The National Center for Lesbian Rights (NCLR) announced it will honor the co-founders of Black Lives Matter for their commitment to justice, a mother who would not sit idly by when her rights as a parent were challenged, and a transgender young boy whose courage has shaped the national conversation around transgender youth at its 2016 Anniversary Celebration on May 7 in San Francisco.
The event recognizes those who have stood up for themselves and our community, becoming role models to millions of people across the country in the process.
Justice Award— Black Lives Matter co-founders Alicia Garza, Patrisse Kahn-Cullors, and Opal Tometi
Garza, Kahn-Cullors, and Tometi co-created #BlackLivesMatter and the Black Lives Matter National Network as a call to action following the acquittal of George Zimmerman who brutally murdered 17-year-old Trayvon Martin. The Network, which was catalyzed by organizers and activists in Ferguson, MO, spurred a broader movement and promulgated an international conversation about anti-Black racism, American democracy, and the experiences of Black people across the globe.
Black Lives Matter “is an ideological and political intervention in a world where Black lives are systematically and intentionally targeted for demise. It is an affirmation of Black folks’ contributions to this society, our humanity, and our resilience in the face of deadly oppression,” Garza says.
Liberty Award—Tiara Yates and Family
Tiara and Sheena Yates were high school sweethearts. They became civil union partners in New Jersey in 2011 and married three years later. They conceived their youngest child, who is now nearly 3, using a known sperm donor through at-home insemination. Since they were civil union partners when their son was born, they are both listed on his birth certificate.
But they had to fight to both be recognized as legal parents. When their son was about 1, the sperm donor sued them for custody and visitation. The trial court wrongly held that he rather than Tiara was the child’s second legal parent even though he had barely had any contact with the child.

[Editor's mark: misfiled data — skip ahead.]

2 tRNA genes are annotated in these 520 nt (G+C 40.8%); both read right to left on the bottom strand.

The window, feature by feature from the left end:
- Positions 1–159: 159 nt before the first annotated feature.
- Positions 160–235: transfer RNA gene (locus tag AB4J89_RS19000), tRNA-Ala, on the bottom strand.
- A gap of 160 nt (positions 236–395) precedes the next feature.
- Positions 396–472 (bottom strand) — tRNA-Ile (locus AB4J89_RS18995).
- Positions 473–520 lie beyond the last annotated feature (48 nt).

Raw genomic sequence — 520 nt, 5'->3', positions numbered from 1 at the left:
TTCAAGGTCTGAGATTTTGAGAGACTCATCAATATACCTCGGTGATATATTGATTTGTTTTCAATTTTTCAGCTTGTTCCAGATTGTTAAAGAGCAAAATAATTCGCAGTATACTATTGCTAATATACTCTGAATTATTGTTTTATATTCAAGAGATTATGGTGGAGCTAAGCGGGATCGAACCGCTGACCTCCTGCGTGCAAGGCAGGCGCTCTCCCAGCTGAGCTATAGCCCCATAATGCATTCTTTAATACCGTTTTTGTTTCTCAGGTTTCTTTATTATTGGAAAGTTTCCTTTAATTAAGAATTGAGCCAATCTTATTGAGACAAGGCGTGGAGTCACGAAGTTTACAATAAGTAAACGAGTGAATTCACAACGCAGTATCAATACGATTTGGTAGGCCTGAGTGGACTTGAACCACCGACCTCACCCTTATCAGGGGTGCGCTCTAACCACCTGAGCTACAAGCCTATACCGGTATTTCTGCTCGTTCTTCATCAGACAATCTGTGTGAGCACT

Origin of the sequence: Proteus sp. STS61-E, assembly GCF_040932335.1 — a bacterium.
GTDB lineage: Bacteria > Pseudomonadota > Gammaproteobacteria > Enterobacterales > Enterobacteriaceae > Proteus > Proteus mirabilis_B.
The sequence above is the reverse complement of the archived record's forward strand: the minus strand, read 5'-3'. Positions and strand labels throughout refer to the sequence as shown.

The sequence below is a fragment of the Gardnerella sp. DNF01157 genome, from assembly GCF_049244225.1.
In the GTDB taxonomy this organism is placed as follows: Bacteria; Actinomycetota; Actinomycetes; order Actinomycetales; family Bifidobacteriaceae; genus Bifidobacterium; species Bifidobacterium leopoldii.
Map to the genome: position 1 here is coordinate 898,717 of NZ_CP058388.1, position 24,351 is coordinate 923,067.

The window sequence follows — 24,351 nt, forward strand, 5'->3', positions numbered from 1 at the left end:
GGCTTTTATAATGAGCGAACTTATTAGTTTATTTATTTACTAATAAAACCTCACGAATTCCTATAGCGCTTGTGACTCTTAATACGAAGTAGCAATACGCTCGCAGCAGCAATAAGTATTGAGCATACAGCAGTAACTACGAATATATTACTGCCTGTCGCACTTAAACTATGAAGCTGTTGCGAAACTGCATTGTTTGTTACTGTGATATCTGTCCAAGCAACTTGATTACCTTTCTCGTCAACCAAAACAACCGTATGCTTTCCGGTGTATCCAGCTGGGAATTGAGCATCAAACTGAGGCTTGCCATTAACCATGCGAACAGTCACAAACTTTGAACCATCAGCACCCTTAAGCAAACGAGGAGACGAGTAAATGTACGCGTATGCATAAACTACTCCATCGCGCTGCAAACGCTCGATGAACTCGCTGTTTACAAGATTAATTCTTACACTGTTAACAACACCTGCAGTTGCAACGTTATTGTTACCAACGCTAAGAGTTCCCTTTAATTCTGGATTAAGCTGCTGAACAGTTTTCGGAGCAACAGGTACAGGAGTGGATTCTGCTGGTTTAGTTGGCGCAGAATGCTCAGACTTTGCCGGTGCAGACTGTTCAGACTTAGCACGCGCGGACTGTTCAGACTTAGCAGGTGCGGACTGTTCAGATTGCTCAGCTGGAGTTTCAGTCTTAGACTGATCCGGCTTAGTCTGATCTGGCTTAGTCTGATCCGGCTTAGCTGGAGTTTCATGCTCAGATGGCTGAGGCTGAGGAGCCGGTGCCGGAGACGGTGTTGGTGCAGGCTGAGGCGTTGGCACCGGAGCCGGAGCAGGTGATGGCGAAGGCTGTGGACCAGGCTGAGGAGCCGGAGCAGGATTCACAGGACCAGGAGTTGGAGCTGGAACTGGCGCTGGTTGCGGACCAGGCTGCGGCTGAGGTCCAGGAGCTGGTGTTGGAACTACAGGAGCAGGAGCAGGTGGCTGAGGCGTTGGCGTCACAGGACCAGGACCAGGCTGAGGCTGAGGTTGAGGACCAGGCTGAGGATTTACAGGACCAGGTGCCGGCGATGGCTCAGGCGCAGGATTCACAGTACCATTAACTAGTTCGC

New Jersey generally recognizes a man as a sperm donor only if the sperm is first provided to a doctor. But for many low-income families, like the Yateses, going to a doctor or clinic for inseminations can be too expensive. In March 2016, with the help of NCLR and Lowenstein Sandler, LLP, Tiara and Sheena succeeded in having the sperm donor’s lawsuit dismissed and his paternity order vacated.
Courage Award—Ryland Whittington and Family
NCLR worked closely with Ryland, an 8-year-old transgender boy who won the hearts of millions when his supportive parents, Jeff and Hillary, shared his inspirational journey through a YouTube video that went viral.
When Ryland was about a year old, Jeff and Hillary learned that Ryland had profound hearing loss, and made the decision to obtain cochlear implants for him. As their child grew, they provided him with unconditional love and support, ensuring that Ryland knew he was just like any other child and his hearing did not make him any different. When Ryland began to talk, some of his first words were “I am a boy,” prompting Jeff and Hillary to research the issue. But, like many parents, they realized unconditional love is what their child needed most, providing him with the support he needed to become a happy, healthy, and well-adjusted boy.
The family—who NCLR helped through Ryland’s transition—has since shared their courageous story with millions, including in a new book, in hopes that their story will help other transgender children and their families.
“Our Black Lives Matter honorees have taken risks that have made them pioneers and role models,” said NCLR Executive Director Kate Kendell. “These are visionaries who refuse to accept that systems of oppression cannot be undone. Ryland Whittington and his family have demonstrated an uncommon commitment to living in truth and honoring identity. They have modeled what it means to love unconditionally. Our client, Tiara Yates stood up for her family in a moment of threat. Her courage has created greater security for all our families. We applaud the commitment of our honorees to fulfilling the promise of equality and justice for all members of our community. Their leadership gives us great hope for our future.”
NCLR has been a leader in the movement furthering the civil and human rights of the LGBTQ community since its start in 1977. It was the first organization in the country to launch projects advancing parent, youth, immigrant, and transgender rights, and many others, and fully embraces the diverse needs and intersections that our community faces. It continues to shape the legal landscape for all LGBT people and families across the country through its precedent-setting litigation, legislation, policy, and public education.